Thin mica like layers formed in part wallContamination of the material e.g. PP mixed with ABS, very dangerous if the part is being used for a safety critical application as the material has very little strength when delaminated as the materials cannot bond
Flash
Excess material in thin layer exceeding normal part geometryMould is over packed or parting line on the tool is damaged, too much injection speed/material injected, clamping force too low. Can also be caused by dirt and contaminants around tooling surfaces.
Embedded contaminatesEmbedded particulatesForeign particle (burnt material or other) embedded in the partParticles on the tool surface, contaminated material or foreign debris in the barrel, or too much shear heat burning the material prior to injection
Flow marksFlow linesDirectionally "off tone" wavy lines or patternsInjection speeds too slow (the plastic has cooled down too much during injection, injection speeds should be set as fast as is appropriate for the process and material used)
Gate BlushHalo or Blush MarksCircular pattern around gate, normally only an issue on hot runner moldsInjection speed is too fast, gate/sprue/runner size is too small, or the melt/mold temp is too low.
Jetting
Part deformed by turbulent flow of material.Poor tool design, gate position or runner. Injection speed set too high. Poor design of gates which cause too little die swell and result jetting.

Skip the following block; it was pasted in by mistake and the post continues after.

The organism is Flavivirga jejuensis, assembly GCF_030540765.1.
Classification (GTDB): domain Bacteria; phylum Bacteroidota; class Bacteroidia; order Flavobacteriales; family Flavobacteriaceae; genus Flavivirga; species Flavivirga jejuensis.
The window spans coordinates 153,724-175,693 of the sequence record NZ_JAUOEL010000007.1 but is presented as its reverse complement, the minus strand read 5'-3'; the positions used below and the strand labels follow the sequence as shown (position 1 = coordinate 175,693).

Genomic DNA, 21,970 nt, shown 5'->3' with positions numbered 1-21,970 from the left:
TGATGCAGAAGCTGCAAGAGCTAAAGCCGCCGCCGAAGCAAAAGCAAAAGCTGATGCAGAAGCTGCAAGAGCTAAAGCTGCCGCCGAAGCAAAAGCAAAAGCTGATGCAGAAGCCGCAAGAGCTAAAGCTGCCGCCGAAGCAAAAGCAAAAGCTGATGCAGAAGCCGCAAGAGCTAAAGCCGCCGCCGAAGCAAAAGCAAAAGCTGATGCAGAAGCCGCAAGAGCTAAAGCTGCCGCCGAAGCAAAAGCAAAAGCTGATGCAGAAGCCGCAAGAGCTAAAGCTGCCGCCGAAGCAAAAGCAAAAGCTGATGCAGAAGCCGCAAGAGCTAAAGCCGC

Knit linesWeld linesSmall lines on the backside of core pins or windows in parts that look like just lines.Caused by the melt-front flowing around an object standing proud in a plastic part as well as at the end of fill where the melt-front comes together again. Can be minimised or eliminated with a mould-flow study when the mould is in design phase. Once the mould is made and the gate is placed, one can minimise this flaw only by changing the melt and the mould temperature.
Polymer degradation
Polymer breakdown from hydrolysisoxidation etc.Excess water in the granules, excessive temperatures in barrel, excessive screw speeds causing high shear heat, material being allowed to sit in the barrel for too long, too much regrind being used.
Sink marks[sinks]Localised depression (In thicker zones)Holding time/pressure too low, cooling time too short, with sprueless hot runners this can also be caused by the gate temperature being set too high. Excessive material or walls too thick.
Short shotShort fill or short mouldPartial partLack of material, injection speed or pressure too low, mould too cold, lack of gas vents